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Often we hear how children are misunderstood. This is not working well. Emerson stated, “To be misunderstood is to be great.” When misunderstandings happen we should seek to understand. We have the power to change this way of thinking. We can totally relate to children: at some point grown-ups were in fact children. Do you remember standards? Do you remember the one-dimensional testing? Do you remember the cookie cutter art? Do you remember being quiet during lunch? Do you remember not playing? What do you remember? What made you proud, confident, loved, inspired? What caused an a-ha kind of moment for you? What challenged and hurt that helped you grow not caused anxiety?

The reality is that too many children are labeled. We are talking about high quality and equity in education but how is this fair? Diagnosis: ADHD Answer: Medication. Diagnosis: Disruptive, hurtful and troubled. Answer: removed. Isolating and shaming children to “remove the problem” so we can continue teaching? We are educating children who will one day be grown ups. They are not grown ups yet so we shouldn’t treat them like grown ups but who they are: children.

Although we realize children are uniquely and amazingly different, have a plethora of experiences, personalities and skills coupled by our understanding of current research, DAP and being culturally responsive; there are still educators and leaders who settle on the maturationist point of view of children…knowing what we know we cannot sit passively and think a child will mature and grow based on a life cycle. This is where we work to help children build and learn. This is when we mold them.

If we know there is a five year range in children’s literacy in an average kindergarten classroom then there is not only one way to teach a subject such as reading. There also should not be a standard that all children must be at. Standards and goals are necessary but let’s use them to challenge each child in different ways by meeting him or her on his own unique level of understanding. Only then can we help a child grow, actively learn, and move forward in his development.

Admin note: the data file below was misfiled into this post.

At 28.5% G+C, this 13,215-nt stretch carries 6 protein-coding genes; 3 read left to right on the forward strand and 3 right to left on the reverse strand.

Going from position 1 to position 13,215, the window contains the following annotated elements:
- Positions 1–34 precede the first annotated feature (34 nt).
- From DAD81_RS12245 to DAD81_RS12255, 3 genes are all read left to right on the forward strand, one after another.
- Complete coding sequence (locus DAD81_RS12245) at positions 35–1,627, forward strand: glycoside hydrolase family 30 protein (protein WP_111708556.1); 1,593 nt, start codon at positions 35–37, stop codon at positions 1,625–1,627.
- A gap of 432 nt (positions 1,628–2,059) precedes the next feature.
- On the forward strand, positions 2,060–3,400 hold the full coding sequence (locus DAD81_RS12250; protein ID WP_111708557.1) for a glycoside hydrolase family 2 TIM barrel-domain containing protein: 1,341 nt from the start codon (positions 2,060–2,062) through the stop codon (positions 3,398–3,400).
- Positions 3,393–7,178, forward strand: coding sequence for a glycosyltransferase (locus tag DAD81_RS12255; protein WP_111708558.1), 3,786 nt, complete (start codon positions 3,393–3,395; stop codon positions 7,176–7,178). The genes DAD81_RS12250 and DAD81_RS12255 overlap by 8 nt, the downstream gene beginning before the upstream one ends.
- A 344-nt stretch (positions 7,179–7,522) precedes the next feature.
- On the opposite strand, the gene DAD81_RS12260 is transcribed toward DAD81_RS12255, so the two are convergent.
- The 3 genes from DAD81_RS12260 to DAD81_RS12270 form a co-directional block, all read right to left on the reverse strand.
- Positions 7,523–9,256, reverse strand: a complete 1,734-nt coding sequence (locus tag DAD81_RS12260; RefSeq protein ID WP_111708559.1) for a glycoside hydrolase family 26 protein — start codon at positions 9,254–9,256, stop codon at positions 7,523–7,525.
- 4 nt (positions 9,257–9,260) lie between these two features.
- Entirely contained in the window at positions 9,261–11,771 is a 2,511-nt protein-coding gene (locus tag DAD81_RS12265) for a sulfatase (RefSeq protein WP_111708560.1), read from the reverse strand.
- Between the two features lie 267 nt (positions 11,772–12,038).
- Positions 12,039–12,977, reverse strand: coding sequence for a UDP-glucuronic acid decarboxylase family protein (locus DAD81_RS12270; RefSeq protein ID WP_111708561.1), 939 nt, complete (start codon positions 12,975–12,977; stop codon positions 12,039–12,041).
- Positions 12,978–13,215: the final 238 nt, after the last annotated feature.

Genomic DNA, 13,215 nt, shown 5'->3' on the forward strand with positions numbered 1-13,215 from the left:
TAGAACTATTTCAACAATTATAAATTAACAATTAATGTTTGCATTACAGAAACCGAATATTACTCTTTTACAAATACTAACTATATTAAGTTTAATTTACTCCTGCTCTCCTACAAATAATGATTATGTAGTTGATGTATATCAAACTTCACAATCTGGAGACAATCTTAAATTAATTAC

Children are not meant to be test takers but movers and shakers of this world. If we are to adequately challenge and promote 21st century skills, we must stick to our gut instincts as educators, families and leaders and do what is right and developmentally appropriate for children. Testing should not be the only method or option in seeing where children are. There are tons of other ways as well.

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Every child may not be good at test taking just as every child who scores high does not mean he knows or understands the subject he was taught. Learning is a lifelong activity, a hobby for some of us. It keeps us going, allows us to stay sharp and relevant. We want our children to love learning, right? We want them to try harder each time, to think that there is no limit for growth. There is no job that is impossible to get. With education, comes great opportunities. From meeting friends who continue as colleagues and or partners to high paying jobs or satisfying careers. Most important of all, we want them to be successful in every which way. How is this possible if we do not speak up for them, if we do not stand up for their needs and rights?

For each one of us there is at least one thing to do. Mothers, fathers, grandparents, uncles, aunts, cousins, teachers, administrators, doctors, policy makers… The list is long and there is always at least one thing for each one of these individuals to do to advocate for children. There is always a step each one of us can take when we see injustice, misuderstanding, maltreatment, unfairness… It is everyone’s job to protect the youngest citizens of this world. It is everyone’s responsibility to protect their interest and to pave the road to success. We reap what we sow and what we want to sow is the best seed that will grow and take his place in life. One day, they will continue the cycle and when that day comes they will be confident, happy, productive, thoughful, succesful, innovative, problem solvers and leaders… Be their voice, now.